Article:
Oh my goodness. That’s, that’s, and I’m such a huge fan of anything that helps us tap into, you know, that moment of calm. And I feel like having a tool, I guess like what are some tools that you recommend something that’s super accessible, I’m guessing, what are your go-tos for for that,
Speaker 2 00:04:48
For materials? Do you know? A pen, pencil and pen is so universal, but actually not even that, ER, you don’t even need that. You, you need the back of an envelope and a Biro, you just doodling is drawing any sort of, drawing any tools you’ve got to hand you can use. Mm-hmm. <affirmative>, I’m once did a workshop where we used old makeup.
Speaker 0 00:05:12 Oh, I love that. Because
Speaker 2 00:05:15
I didn’t want people to go out and kind of feel like they have to buy things. But yeah, what I always do in my workshops is just to say, listen, any paper you have to hand, any drawing tool you have to hand is good enough. Mm-hmm. <affirmative>. But then I always sort of follow it with the next time you deserve, you wanna buy yourself a treat or you have a birthday coming up, then some cartridge paper and a two B pencil is brilliant. Okay.
Speaker 0 00:05:41
Yeah. Wonderful. And what would be your advice to someone who says, well, I understand, you know, there’s a benefit to to drawing and doing this practice, but what if they say, I can’t draw.
Speaker 2 00:05:54
I know, I know, I know Annette. I come across that so often. The thing is that we tell ourselves that we can’t draw. Actually if you can sign your name, you can draw. I remember an artist writing that once before. I can’t think of the life of me who it was, but I’ve never agreed with anything so much in my life. If you can write your name, if you can do your signature, then you can draw. It’s really one of those things that we absolutely tell ourselves and we hide behind every possible, I don’t know, reason not to do it. My sister was the Artie one, my art teacher told me I was rubbish. We pull them right out of the box of tricks, <laugh> and all, all they are volta. All those thoughts are just from fear. And fear actually is our friend. ’cause our fear is just trying to keep us safe.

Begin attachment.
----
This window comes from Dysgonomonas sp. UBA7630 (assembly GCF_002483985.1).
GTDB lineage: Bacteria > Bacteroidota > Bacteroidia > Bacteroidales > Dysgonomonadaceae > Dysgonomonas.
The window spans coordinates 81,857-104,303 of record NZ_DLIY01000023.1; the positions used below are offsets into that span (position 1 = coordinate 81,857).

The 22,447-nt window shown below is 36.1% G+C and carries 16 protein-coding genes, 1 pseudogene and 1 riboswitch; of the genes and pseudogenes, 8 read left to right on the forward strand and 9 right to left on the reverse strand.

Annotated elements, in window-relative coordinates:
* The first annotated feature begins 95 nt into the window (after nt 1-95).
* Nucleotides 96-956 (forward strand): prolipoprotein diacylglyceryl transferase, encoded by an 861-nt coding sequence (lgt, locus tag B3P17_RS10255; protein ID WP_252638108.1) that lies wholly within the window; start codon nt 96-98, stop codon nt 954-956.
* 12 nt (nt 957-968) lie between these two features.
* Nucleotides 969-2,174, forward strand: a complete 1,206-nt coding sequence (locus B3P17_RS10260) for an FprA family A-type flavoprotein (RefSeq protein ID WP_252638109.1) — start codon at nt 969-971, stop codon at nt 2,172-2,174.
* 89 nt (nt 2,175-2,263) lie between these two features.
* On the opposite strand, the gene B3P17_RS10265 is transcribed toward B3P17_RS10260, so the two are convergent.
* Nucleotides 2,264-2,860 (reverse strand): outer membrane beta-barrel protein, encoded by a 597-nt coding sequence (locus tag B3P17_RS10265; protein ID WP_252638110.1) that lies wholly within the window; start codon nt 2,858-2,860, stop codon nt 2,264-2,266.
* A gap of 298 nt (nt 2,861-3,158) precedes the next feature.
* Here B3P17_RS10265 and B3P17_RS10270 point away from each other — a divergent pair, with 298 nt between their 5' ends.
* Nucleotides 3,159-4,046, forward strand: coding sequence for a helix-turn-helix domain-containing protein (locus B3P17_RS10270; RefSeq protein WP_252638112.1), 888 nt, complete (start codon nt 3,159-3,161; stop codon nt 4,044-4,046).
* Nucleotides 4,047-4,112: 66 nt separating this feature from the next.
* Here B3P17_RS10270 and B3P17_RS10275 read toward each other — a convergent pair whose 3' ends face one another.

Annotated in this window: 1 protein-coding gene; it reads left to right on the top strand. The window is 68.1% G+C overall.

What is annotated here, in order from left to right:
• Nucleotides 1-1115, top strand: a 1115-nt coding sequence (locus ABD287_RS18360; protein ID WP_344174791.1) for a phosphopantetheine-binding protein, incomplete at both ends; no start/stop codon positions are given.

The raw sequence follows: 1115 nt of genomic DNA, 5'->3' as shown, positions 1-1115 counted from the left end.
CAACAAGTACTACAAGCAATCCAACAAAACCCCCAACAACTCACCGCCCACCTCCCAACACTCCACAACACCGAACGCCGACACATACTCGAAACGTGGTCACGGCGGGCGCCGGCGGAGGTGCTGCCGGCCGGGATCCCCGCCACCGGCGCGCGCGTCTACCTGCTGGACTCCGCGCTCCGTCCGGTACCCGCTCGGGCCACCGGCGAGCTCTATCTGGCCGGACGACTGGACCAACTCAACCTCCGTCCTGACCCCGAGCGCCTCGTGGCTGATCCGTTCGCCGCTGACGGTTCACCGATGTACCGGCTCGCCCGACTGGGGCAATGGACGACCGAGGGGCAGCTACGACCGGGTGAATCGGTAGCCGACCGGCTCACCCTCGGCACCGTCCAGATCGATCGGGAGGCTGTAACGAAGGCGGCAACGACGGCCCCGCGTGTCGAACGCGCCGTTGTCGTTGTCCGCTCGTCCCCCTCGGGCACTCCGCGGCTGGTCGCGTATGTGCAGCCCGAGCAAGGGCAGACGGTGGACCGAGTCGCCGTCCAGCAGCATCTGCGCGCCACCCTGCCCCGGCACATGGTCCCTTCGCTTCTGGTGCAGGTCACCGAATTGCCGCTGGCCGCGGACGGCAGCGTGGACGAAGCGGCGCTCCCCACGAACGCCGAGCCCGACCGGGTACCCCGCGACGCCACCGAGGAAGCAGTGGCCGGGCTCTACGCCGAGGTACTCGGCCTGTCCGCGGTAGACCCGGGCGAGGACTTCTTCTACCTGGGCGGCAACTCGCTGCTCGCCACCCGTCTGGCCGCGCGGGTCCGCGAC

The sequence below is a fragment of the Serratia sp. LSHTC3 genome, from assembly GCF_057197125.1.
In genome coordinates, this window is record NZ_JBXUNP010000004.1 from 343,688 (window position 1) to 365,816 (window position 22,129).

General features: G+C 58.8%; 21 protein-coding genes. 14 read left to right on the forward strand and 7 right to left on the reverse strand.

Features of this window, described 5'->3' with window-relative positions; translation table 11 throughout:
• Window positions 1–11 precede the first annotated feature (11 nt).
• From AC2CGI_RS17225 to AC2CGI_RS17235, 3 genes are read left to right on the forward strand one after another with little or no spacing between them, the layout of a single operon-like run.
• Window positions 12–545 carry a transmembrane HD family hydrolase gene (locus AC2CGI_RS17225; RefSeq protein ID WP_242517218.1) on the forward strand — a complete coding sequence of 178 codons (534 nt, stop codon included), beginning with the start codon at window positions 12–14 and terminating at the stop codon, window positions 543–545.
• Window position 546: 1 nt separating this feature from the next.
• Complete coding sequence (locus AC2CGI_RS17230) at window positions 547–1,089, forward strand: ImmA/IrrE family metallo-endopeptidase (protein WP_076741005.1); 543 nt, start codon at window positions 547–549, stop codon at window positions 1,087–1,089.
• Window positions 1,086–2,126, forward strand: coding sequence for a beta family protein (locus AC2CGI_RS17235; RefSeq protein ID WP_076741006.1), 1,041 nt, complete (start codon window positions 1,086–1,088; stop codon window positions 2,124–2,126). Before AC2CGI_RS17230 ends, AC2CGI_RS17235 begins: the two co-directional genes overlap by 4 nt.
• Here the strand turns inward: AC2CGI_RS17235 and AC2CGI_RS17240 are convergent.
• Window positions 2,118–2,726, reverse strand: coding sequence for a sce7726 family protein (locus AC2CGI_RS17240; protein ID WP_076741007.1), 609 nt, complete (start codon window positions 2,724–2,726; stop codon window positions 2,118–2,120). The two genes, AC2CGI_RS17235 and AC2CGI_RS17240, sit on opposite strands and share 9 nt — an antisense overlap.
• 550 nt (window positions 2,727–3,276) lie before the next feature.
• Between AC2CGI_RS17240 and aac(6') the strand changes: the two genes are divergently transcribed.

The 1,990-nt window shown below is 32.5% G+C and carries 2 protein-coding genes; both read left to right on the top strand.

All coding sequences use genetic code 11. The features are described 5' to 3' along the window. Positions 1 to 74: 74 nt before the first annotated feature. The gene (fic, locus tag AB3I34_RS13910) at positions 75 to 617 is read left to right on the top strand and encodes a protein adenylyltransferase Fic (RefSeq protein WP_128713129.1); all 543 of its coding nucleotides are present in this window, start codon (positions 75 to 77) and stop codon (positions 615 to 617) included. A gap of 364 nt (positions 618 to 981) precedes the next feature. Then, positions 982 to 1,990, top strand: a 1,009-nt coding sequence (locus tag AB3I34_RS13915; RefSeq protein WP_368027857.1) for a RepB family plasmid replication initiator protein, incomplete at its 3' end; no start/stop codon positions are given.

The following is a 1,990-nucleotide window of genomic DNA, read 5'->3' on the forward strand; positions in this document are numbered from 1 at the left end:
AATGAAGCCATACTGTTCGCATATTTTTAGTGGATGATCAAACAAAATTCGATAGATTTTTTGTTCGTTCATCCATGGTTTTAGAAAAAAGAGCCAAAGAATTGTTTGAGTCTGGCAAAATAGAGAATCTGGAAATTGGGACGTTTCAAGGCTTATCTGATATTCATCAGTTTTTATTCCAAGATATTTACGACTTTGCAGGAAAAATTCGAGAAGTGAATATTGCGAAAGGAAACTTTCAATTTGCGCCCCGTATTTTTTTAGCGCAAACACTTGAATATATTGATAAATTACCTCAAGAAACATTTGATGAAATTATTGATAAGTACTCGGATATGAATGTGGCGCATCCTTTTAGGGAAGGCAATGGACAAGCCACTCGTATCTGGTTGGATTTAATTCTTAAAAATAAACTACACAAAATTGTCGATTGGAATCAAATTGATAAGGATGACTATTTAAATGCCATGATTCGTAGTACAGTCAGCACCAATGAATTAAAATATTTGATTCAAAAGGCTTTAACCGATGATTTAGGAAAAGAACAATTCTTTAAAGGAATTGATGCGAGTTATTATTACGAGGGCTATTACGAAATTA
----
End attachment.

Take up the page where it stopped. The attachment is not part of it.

Speaker 2 00:06:51
Oh, our fear doesn’t want to do anything that might put us in an uncomfortable position, make us feel vulnerable. So it kind of spits out the computer of our fear and spits out all these thoughts of, no, no, no, I can’t do that. I can’t possibly, oh my goodness, no way. But actually what you can do in a really good trick to that is just to acknowledge it and almost kind of thank your fear and say, well thank you so much for caring. I really, really appreciate that. But actually you know what? I’ve got this one and I’m just gonna turn you down a bit. And so I think those fears are very, very valid. They’re really valid. But with the exercises that I teach particularly, we are all about giving our brain our mind something else to think about whilst our hands and our eyes get on with the job. Mm-hmm. Because they know what they’re doing. They know what they’re doing, they’re following the shape, they’re quite happy drawing. It’s only the mind that gets involved with a load of negative chatter.
Speaker 0 00:07:54
Yeah. Oh my God. And I love this reframe of fear as not something that we should even like fight against. Because the more you fight something, the more it persists. Like it, it just like stays there. But if we’re, if we’re like approaching it lovingly, like you said, treating it like a friend, because
Speaker 2 00:08:13